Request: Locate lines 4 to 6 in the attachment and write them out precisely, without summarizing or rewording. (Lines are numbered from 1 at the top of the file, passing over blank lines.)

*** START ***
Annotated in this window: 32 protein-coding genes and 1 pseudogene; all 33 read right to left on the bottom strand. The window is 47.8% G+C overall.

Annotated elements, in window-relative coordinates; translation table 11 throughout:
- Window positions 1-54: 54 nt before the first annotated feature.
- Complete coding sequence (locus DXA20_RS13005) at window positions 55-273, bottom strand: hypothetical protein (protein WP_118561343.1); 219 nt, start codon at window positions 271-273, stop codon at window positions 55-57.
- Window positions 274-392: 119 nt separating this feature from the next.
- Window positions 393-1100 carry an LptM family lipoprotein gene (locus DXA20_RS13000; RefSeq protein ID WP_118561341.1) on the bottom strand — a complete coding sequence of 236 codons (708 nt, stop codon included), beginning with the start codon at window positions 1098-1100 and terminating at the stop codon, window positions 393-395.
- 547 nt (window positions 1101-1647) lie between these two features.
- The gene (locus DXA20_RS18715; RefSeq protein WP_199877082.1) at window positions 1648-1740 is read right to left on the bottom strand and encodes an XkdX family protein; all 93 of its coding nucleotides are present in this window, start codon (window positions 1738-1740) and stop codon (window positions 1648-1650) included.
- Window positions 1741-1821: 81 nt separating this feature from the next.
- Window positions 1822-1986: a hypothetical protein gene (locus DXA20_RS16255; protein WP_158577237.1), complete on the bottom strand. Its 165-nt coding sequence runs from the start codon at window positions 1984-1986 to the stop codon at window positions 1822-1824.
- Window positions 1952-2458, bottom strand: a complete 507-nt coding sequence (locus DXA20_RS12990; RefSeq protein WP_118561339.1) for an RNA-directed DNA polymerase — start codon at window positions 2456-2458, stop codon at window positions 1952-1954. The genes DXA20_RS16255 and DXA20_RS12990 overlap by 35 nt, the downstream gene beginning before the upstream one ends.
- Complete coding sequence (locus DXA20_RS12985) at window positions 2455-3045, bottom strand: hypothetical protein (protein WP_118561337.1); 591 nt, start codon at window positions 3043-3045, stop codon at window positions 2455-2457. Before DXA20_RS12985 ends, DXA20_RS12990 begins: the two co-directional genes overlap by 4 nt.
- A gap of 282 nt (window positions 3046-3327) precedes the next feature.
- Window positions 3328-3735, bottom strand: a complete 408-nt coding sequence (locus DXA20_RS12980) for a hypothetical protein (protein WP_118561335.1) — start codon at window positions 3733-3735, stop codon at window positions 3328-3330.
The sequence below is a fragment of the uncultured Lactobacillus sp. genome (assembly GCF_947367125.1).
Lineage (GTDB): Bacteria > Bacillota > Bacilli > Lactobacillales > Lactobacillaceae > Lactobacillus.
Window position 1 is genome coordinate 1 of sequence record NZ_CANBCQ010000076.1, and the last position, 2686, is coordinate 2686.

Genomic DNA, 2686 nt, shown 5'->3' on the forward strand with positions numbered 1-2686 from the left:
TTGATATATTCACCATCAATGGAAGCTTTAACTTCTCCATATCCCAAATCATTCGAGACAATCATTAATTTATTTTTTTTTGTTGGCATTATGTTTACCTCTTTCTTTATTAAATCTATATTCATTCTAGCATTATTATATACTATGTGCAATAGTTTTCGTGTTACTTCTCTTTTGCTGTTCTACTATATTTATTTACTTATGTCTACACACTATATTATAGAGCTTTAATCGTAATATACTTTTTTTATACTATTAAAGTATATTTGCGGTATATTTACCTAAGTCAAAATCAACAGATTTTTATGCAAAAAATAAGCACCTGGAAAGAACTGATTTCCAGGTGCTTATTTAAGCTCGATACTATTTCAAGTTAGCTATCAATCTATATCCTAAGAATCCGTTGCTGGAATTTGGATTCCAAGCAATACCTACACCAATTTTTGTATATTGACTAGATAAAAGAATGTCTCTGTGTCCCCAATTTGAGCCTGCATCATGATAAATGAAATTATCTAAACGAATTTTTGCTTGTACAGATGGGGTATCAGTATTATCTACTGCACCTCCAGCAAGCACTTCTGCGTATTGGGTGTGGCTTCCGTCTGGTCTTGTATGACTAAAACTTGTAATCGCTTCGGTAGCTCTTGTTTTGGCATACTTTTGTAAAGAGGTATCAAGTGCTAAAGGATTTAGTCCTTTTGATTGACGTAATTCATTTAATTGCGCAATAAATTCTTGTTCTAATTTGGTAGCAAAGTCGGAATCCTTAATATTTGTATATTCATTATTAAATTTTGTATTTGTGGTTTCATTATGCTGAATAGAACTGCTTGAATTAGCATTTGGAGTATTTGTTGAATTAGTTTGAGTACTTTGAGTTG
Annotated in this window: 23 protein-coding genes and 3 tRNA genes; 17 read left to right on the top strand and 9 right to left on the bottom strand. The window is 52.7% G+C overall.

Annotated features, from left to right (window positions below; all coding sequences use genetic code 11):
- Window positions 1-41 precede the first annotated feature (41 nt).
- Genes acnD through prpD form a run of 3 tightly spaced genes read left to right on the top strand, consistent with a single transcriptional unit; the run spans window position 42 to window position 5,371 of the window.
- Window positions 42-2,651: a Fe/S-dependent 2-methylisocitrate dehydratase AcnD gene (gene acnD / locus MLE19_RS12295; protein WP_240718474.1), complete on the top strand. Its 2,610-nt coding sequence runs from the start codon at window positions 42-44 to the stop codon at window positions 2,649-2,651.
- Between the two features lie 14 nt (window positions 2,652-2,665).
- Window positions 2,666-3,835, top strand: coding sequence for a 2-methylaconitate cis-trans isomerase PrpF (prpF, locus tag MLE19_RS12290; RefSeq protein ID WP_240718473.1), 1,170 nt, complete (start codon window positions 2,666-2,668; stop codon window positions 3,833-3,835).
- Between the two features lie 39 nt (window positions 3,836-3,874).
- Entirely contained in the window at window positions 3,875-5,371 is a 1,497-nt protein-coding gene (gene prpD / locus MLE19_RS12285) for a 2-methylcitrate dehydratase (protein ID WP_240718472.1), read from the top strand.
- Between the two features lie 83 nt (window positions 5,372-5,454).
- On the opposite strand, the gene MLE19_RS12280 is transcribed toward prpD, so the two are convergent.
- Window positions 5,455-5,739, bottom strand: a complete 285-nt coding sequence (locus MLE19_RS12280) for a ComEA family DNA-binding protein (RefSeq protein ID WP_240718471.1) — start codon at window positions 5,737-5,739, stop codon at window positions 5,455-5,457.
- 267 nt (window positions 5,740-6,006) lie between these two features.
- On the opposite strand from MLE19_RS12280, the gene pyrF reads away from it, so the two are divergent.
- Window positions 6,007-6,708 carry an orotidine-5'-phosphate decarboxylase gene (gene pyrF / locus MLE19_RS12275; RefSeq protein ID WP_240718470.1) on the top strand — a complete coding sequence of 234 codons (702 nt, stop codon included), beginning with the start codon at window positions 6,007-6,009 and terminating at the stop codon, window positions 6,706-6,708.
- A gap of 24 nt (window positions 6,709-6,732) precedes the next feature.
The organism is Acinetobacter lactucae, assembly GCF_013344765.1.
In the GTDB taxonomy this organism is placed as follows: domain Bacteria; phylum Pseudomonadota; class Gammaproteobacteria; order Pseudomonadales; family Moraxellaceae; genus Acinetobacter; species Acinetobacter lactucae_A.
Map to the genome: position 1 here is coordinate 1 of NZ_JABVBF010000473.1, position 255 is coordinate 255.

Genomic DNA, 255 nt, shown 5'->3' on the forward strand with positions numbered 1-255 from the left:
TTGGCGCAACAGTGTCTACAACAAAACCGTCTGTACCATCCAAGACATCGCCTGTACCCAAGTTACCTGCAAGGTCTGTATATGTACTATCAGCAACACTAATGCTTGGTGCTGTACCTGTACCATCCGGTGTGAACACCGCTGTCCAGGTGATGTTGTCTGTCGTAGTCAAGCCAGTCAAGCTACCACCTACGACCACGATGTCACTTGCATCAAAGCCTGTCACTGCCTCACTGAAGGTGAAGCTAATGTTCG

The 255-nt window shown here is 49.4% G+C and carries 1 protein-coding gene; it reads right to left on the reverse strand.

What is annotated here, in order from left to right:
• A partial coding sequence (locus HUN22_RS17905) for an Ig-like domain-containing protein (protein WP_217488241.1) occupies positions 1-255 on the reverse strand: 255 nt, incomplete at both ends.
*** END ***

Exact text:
- Complete coding sequence (locus DXA20_RS13005) at window positions 55-273, bottom strand: hypothetical protein (protein WP_118561343.1); 219 nt, start codon at window positions 271-273, stop codon at window positions 55-57.
- Window positions 274-392: 119 nt separating this feature from the next.
- Window positions 393-1100 carry an LptM family lipoprotein gene (locus DXA20_RS13000; RefSeq protein ID WP_118561341.1) on the bottom strand — a complete coding sequence of 236 codons (708 nt, stop codon included), beginning with the start codon at window positions 1098-1100 and terminating at the stop codon, window positions 393-395.